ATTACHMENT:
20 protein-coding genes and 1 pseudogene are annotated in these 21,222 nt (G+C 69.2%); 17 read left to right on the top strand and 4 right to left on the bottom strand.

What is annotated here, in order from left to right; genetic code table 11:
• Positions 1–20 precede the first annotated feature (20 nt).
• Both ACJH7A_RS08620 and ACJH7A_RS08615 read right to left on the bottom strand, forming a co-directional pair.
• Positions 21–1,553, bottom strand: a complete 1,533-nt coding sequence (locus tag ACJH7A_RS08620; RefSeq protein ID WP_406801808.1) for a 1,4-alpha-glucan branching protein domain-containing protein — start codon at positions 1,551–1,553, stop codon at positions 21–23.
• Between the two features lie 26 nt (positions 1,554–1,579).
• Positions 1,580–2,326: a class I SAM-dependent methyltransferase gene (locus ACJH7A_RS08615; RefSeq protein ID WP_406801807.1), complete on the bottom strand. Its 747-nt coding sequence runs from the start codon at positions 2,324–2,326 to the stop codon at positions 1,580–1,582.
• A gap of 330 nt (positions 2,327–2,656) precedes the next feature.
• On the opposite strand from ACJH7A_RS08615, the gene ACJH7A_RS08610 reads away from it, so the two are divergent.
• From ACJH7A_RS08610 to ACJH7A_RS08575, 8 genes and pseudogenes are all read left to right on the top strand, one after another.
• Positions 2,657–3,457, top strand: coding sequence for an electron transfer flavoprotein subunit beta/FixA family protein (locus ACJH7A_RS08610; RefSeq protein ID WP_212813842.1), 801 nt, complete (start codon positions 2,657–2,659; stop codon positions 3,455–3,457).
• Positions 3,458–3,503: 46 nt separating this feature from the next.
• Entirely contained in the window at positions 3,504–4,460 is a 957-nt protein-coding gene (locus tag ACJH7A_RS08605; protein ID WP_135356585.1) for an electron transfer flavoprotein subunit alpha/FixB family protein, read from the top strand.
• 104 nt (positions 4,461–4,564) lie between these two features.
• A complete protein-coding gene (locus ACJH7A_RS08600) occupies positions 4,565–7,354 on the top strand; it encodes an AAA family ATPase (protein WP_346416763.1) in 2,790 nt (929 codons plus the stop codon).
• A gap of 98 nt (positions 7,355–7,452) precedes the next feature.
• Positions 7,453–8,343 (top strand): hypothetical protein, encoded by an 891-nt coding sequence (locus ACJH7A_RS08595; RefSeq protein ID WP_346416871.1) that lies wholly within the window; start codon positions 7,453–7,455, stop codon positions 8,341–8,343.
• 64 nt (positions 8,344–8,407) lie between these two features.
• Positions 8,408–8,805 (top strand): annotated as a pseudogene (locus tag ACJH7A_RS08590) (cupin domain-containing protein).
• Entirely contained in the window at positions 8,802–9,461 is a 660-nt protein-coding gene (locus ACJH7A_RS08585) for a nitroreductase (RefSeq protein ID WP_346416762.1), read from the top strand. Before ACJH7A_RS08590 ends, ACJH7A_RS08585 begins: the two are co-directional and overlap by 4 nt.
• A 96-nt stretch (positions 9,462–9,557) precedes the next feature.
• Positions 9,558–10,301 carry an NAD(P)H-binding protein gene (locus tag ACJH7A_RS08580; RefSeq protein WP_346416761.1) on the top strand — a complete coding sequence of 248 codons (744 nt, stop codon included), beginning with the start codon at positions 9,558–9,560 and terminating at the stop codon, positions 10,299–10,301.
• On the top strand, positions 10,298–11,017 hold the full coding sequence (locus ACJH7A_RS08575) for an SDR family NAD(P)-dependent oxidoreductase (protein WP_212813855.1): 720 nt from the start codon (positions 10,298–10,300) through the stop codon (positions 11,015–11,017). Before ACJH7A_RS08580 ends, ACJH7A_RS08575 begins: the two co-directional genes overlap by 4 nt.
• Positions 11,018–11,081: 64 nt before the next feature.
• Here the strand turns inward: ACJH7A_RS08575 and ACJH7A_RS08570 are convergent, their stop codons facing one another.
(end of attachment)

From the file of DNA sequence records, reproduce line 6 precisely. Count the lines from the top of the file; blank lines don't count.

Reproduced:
• Between the two features lie 26 nt (positions 1,554–1,579).